I just took a look at the demo for Sudowrite, an AI-based text-generation tool to help fiction writers. (You can sign up for a free trial; after the trial period, it costs $10/month.)
I find it mildly intriguing, but not something I’m likely to use. But I’m amused by a couple of things in the introductory tutorial/demo.
- At one point in the tutorial (I assume that this text was not written by the AI), it says “It's as if different versions of you in parallel universes were writing the next few paragraphs.” To which my response is: no, it’s as if an AI were writing the next few paragraphs. (…Wait, maybe in an alternate universe I’m an AI?)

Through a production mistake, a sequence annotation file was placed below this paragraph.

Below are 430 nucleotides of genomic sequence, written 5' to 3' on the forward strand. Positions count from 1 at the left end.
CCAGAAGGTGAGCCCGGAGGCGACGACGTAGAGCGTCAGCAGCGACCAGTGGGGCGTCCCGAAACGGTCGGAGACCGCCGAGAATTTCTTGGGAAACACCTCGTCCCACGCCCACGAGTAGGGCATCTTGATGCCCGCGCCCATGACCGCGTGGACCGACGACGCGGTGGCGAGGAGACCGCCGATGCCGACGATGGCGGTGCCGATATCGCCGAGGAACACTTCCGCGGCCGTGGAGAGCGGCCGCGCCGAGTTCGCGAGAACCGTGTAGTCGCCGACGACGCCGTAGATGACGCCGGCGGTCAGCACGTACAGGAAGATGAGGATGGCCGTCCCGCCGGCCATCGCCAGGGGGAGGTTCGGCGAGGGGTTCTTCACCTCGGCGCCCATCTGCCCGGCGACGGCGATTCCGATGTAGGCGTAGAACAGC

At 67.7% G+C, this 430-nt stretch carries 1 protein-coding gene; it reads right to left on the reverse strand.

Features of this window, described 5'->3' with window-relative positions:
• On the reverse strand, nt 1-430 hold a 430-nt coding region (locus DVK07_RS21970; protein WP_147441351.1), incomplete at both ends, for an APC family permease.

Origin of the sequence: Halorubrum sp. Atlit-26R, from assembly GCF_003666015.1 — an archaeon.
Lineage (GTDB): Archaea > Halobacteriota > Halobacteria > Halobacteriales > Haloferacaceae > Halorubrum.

- You can select some text (such as a noun referring to an object in your story) and click the Describe button, and the AI generates sensory descriptions of whatever it was you selected. As prompted by the tutorial, I selected the phrase “jacquard bathrobe” and clicked Describe. It gave me a few reasonably serviceable descriptions (though a few of them seem to me to be phrased more like something from a text adventure than like prose fiction) for sight and smell and touch, but I was not expecting the one for taste: “The bathrobe is slightly damp to the touch. It tastes like a herb-infused lotion. It's light and clean, like a glass of crisp water, like a crisp summer day.”
- In addition to the sensory-based descriptions, there’s also a section of “metaphorical” descriptions, which provides this description of the bathrobe: “It was a terrycloth redolent of crème de menthe and other dark pleasures, luxuries of form, pleasure without consequence. It radiated a soft inner glow, like moonlight on a summer lake.”